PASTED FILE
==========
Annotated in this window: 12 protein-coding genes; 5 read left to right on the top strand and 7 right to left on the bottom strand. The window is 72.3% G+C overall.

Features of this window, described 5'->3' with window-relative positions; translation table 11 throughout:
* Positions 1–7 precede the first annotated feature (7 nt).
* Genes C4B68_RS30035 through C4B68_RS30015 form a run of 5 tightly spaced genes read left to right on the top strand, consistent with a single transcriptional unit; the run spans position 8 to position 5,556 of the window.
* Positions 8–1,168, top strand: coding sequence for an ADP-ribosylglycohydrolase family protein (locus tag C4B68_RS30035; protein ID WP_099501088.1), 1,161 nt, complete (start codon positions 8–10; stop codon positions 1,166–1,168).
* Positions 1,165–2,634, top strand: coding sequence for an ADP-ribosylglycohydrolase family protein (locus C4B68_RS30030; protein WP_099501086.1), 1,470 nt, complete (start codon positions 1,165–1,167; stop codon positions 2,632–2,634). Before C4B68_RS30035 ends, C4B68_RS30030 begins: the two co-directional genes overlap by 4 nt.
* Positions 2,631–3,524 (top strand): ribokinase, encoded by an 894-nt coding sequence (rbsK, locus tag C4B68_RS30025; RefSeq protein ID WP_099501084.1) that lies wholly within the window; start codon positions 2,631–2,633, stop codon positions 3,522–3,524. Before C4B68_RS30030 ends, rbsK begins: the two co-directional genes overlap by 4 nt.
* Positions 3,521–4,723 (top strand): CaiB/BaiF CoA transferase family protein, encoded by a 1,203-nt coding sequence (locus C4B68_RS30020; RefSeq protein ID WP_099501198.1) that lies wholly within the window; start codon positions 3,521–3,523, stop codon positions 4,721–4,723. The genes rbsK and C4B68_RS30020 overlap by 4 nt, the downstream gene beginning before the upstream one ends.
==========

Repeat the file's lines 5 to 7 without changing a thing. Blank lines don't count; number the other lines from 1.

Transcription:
* Positions 8–1,168, top strand: coding sequence for an ADP-ribosylglycohydrolase family protein (locus tag C4B68_RS30035; protein ID WP_099501088.1), 1,161 nt, complete (start codon positions 8–10; stop codon positions 1,166–1,168).
* Positions 1,165–2,634, top strand: coding sequence for an ADP-ribosylglycohydrolase family protein (locus C4B68_RS30030; protein WP_099501086.1), 1,470 nt, complete (start codon positions 1,165–1,167; stop codon positions 2,632–2,634). Before C4B68_RS30035 ends, C4B68_RS30030 begins: the two co-directional genes overlap by 4 nt.
* Positions 2,631–3,524 (top strand): ribokinase, encoded by an 894-nt coding sequence (rbsK, locus tag C4B68_RS30025; RefSeq protein ID WP_099501084.1) that lies wholly within the window; start codon positions 2,631–2,633, stop codon positions 3,522–3,524. Before C4B68_RS30030 ends, rbsK begins: the two co-directional genes overlap by 4 nt.